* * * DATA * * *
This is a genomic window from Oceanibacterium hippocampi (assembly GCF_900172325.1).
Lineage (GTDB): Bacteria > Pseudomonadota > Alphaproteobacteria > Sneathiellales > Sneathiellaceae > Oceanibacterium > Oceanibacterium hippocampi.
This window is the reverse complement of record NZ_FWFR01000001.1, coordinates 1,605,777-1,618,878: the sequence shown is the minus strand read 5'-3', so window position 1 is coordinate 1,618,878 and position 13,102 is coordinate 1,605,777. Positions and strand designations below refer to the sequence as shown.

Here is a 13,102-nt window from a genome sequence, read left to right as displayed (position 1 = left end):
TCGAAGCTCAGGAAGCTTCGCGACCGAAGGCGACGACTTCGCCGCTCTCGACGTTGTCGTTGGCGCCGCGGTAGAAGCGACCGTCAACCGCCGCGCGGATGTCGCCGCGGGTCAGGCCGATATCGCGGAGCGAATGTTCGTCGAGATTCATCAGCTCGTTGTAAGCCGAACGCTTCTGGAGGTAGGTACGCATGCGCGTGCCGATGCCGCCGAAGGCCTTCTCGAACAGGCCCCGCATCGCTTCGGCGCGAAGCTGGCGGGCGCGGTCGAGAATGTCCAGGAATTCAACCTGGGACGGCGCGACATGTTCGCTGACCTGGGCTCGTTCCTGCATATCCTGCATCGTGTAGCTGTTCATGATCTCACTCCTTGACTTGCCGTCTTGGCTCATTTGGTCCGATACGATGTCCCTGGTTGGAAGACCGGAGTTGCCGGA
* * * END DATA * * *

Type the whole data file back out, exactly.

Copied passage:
This is a genomic window from Oceanibacterium hippocampi (assembly GCF_900172325.1).
Lineage (GTDB): Bacteria > Pseudomonadota > Alphaproteobacteria > Sneathiellales > Sneathiellaceae > Oceanibacterium > Oceanibacterium hippocampi.
This window is the reverse complement of record NZ_FWFR01000001.1, coordinates 1,605,777-1,618,878: the sequence shown is the minus strand read 5'-3', so window position 1 is coordinate 1,618,878 and position 13,102 is coordinate 1,605,777. Positions and strand designations below refer to the sequence as shown.

Here is a 13,102-nt window from a genome sequence, read left to right as displayed (position 1 = left end):
TCGAAGCTCAGGAAGCTTCGCGACCGAAGGCGACGACTTCGCCGCTCTCGACGTTGTCGTTGGCGCCGCGGTAGAAGCGACCGTCAACCGCCGCGCGGATGTCGCCGCGGGTCAGGCCGATATCGCGGAGCGAATGTTCGTCGAGATTCATCAGCTCGTTGTAAGCCGAACGCTTCTGGAGGTAGGTACGCATGCGCGTGCCGATGCCGCCGAAGGCCTTCTCGAACAGGCCCCGCATCGCTTCGGCGCGAAGCTGGCGGGCGCGGTCGAGAATGTCCAGGAATTCAACCTGGGACGGCGCGACATGTTCGCTGACCTGGGCTCGTTCCTGCATATCCTGCATCGTGTAGCTGTTCATGATCTCACTCCTTGACTTGCCGTCTTGGCTCATTTGGTCCGATACGATGTCCCTGGTTGGAAGACCGGAGTTGCCGGA